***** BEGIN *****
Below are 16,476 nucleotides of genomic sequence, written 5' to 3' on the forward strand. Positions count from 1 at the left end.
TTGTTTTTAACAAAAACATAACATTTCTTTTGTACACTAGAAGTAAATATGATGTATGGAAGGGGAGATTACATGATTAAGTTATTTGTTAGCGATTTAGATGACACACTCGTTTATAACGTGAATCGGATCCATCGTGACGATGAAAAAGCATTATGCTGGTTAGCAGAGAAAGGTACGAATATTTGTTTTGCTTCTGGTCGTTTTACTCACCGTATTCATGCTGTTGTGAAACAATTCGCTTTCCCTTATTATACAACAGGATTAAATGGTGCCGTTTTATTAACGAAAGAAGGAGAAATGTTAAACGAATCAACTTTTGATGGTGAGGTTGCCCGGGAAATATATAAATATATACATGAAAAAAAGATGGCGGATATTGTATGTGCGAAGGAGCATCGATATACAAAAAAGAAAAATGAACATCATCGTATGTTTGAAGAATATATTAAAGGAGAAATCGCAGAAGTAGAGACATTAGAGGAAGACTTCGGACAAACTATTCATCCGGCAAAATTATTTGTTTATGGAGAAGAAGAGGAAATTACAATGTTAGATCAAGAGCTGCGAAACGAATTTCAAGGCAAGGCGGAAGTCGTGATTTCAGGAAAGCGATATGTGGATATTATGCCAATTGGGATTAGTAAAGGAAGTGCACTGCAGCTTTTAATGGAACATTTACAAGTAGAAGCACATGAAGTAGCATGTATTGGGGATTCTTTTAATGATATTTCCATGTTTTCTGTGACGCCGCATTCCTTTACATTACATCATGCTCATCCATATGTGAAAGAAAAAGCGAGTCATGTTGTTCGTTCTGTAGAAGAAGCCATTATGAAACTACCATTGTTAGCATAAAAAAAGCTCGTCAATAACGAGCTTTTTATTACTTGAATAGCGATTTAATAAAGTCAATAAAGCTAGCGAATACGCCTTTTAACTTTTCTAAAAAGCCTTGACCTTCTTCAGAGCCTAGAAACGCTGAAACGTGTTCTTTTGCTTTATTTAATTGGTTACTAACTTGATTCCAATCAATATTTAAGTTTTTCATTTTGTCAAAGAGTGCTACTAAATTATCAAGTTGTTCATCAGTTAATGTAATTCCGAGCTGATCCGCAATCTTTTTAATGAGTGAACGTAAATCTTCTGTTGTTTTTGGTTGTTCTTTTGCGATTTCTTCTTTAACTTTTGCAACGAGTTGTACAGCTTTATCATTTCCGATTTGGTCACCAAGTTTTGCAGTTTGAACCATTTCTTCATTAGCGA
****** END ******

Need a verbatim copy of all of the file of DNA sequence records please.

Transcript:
Below are 16,476 nucleotides of genomic sequence, written 5' to 3' on the forward strand. Positions count from 1 at the left end.
TTGTTTTTAACAAAAACATAACATTTCTTTTGTACACTAGAAGTAAATATGATGTATGGAAGGGGAGATTACATGATTAAGTTATTTGTTAGCGATTTAGATGACACACTCGTTTATAACGTGAATCGGATCCATCGTGACGATGAAAAAGCATTATGCTGGTTAGCAGAGAAAGGTACGAATATTTGTTTTGCTTCTGGTCGTTTTACTCACCGTATTCATGCTGTTGTGAAACAATTCGCTTTCCCTTATTATACAACAGGATTAAATGGTGCCGTTTTATTAACGAAAGAAGGAGAAATGTTAAACGAATCAACTTTTGATGGTGAGGTTGCCCGGGAAATATATAAATATATACATGAAAAAAAGATGGCGGATATTGTATGTGCGAAGGAGCATCGATATACAAAAAAGAAAAATGAACATCATCGTATGTTTGAAGAATATATTAAAGGAGAAATCGCAGAAGTAGAGACATTAGAGGAAGACTTCGGACAAACTATTCATCCGGCAAAATTATTTGTTTATGGAGAAGAAGAGGAAATTACAATGTTAGATCAAGAGCTGCGAAACGAATTTCAAGGCAAGGCGGAAGTCGTGATTTCAGGAAAGCGATATGTGGATATTATGCCAATTGGGATTAGTAAAGGAAGTGCACTGCAGCTTTTAATGGAACATTTACAAGTAGAAGCACATGAAGTAGCATGTATTGGGGATTCTTTTAATGATATTTCCATGTTTTCTGTGACGCCGCATTCCTTTACATTACATCATGCTCATCCATATGTGAAAGAAAAAGCGAGTCATGTTGTTCGTTCTGTAGAAGAAGCCATTATGAAACTACCATTGTTAGCATAAAAAAAGCTCGTCAATAACGAGCTTTTTATTACTTGAATAGCGATTTAATAAAGTCAATAAAGCTAGCGAATACGCCTTTTAACTTTTCTAAAAAGCCTTGACCTTCTTCAGAGCCTAGAAACGCTGAAACGTGTTCTTTTGCTTTATTTAATTGGTTACTAACTTGATTCCAATCAATATTTAAGTTTTTCATTTTGTCAAAGAGTGCTACTAAATTATCAAGTTGTTCATCAGTTAATGTAATTCCGAGCTGATCCGCAATCTTTTTAATGAGTGAACGTAAATCTTCTGTTGTTTTTGGTTGTTCTTTTGCGATTTCTTCTTTAACTTTTGCAACGAGTTGTACAGCTTTATCATTTCCGATTTGGTCACCAAGTTTTGCAGTTTGAACCATTTCTTCATTAGCGA